There was a prize for the biggest dog and the waggiest tail.It was a dog show, put on by the Old Town-Orono animal orphanage.Folks entered their dogs into 15 different categories, from shortest dog, to longest tail.They asked the pups to show off their best tricks, and there also was a game of musical chairs.Each category cost a dollar to enter.Organizers say it’s not a serious type of dog show, but the proceeds do go to help a good cause. “We just wanted people to come out and have a good time, and show their dogs off is what we wanted to do,” Said Roberta Fowler of the Old Town Animal Orphanage. “And all the proceeds go to the orphanage to help take care of the animals that don’t have homes.”The Animal Orphanage is a no-kill shelter that takes in strays and houses them until they can find them “forever” homes.President Roberta Fowler says they’re currently housing 88 cats who are looking for homes.The dog show is now in its 16th year, and Fowler says it just gets better every year.
To those of our viewers wishing to watch their morning news over the airwaves, we are sorry, but technical difficulties have disrupted our off air signal. Crews are currently working on the problem, and hope to have it fixed soon. Cable customers are still able to receive WABI TV 5, but viewers that rely on antennas will be in the dark for a little while this Monday morning.Again we sincerely apologize for the inconvenience, and will have the problem rectified shortly.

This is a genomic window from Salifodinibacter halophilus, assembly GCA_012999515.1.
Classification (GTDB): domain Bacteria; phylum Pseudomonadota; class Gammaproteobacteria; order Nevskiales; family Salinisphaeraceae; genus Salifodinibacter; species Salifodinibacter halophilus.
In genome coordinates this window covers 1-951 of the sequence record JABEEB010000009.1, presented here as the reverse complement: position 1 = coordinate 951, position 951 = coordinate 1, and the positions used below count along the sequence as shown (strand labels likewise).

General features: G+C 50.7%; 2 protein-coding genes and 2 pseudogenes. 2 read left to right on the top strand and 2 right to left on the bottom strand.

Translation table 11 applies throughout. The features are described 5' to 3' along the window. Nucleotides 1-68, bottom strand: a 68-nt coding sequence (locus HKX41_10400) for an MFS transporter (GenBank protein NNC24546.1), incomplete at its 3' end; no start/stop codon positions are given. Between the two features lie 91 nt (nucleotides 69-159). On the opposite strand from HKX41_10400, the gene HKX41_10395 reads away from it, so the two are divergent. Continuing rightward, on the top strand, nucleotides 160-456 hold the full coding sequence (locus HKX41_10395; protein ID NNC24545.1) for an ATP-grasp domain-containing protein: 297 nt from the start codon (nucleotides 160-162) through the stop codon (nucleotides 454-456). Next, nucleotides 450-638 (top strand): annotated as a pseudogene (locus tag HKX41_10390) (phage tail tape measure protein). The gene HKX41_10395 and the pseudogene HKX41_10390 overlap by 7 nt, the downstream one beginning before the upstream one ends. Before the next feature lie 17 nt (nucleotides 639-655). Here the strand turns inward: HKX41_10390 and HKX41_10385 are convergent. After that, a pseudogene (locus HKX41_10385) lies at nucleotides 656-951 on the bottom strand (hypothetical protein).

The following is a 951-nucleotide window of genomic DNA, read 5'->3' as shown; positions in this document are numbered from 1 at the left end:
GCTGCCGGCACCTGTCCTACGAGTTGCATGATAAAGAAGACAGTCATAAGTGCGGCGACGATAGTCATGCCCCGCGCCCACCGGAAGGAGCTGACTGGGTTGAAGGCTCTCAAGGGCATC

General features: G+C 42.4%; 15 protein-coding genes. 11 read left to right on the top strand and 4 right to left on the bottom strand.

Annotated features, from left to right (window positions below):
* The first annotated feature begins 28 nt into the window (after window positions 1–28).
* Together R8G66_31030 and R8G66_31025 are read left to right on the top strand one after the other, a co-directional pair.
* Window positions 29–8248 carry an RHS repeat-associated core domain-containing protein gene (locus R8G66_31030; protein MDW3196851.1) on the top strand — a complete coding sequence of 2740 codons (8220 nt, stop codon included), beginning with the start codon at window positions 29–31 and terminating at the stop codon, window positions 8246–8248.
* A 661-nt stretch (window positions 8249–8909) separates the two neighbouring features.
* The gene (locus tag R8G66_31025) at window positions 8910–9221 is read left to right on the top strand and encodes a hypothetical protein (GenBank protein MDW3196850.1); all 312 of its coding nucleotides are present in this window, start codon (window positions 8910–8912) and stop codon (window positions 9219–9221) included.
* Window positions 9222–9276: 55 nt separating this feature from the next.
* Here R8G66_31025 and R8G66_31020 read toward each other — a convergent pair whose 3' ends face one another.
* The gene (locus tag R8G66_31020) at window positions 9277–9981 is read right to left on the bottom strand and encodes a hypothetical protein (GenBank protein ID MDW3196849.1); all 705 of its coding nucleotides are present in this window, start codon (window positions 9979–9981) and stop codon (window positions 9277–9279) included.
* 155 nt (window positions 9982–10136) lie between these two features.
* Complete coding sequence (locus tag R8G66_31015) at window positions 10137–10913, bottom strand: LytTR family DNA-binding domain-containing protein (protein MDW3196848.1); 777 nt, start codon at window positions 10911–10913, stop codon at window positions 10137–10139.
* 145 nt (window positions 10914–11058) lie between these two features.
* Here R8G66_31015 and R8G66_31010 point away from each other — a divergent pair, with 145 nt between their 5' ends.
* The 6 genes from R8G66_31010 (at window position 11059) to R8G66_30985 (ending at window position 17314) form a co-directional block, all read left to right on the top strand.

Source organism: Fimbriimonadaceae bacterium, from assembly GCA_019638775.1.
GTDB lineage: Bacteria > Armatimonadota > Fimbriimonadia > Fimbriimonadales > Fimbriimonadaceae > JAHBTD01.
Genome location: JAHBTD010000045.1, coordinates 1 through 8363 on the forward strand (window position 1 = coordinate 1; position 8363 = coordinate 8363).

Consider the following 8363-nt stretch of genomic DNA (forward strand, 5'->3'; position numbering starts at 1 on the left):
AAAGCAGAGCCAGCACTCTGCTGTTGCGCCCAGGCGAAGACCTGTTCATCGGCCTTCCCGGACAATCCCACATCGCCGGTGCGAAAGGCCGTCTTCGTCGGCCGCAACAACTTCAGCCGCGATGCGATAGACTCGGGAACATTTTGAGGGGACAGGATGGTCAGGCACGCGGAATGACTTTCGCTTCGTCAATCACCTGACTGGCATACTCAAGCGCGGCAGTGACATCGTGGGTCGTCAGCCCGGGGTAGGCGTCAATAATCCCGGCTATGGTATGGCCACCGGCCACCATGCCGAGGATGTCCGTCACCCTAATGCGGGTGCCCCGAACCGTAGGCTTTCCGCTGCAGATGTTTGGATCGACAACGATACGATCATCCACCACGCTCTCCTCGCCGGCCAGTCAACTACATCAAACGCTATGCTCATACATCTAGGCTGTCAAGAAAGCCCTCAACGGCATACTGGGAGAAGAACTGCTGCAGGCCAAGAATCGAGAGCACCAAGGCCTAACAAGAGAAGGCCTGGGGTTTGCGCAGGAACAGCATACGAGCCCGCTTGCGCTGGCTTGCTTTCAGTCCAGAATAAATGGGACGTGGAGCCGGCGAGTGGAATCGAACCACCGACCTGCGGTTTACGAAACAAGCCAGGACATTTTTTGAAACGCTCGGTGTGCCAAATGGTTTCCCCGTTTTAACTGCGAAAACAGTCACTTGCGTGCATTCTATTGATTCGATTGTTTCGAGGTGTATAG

A group of 200 people took to the streets around the University of Maine Sunday, for an event called the Out of the Darkness Community Walk.The goal of the walk is to raise awareness and money for suicide prevention.Kylie Cole is a psychologist with the counseling center on the UMaine campus. She says suicide is an issue that doesn’t get discussed enough because it can seem so hard to talk about.But, both organizers of the event and those who’ve been touched by the issue personally say that talking about depression can help a lot. “Adolescents 15-24 are in the highest risk group for suicide. It’s the second leading cause of death for those students, so it’s really an important time to bring people’s awareness to it. It’s not something that people talk about,” Cole says.”If you open the lines of communication, you never know. You might be able to save someone you never even know you saved,” says Wanda Cunningham, of Orono.The Out of the Darkness Walk is an event taking place in more than 200-communities this fall.Proceeds benefit the American Foundation for Suicide Prevention, an organization that funds programs in research, education and awareness, while providing support to those affected by suicide.Cole says a good portion of the proceeds end up back in local communities.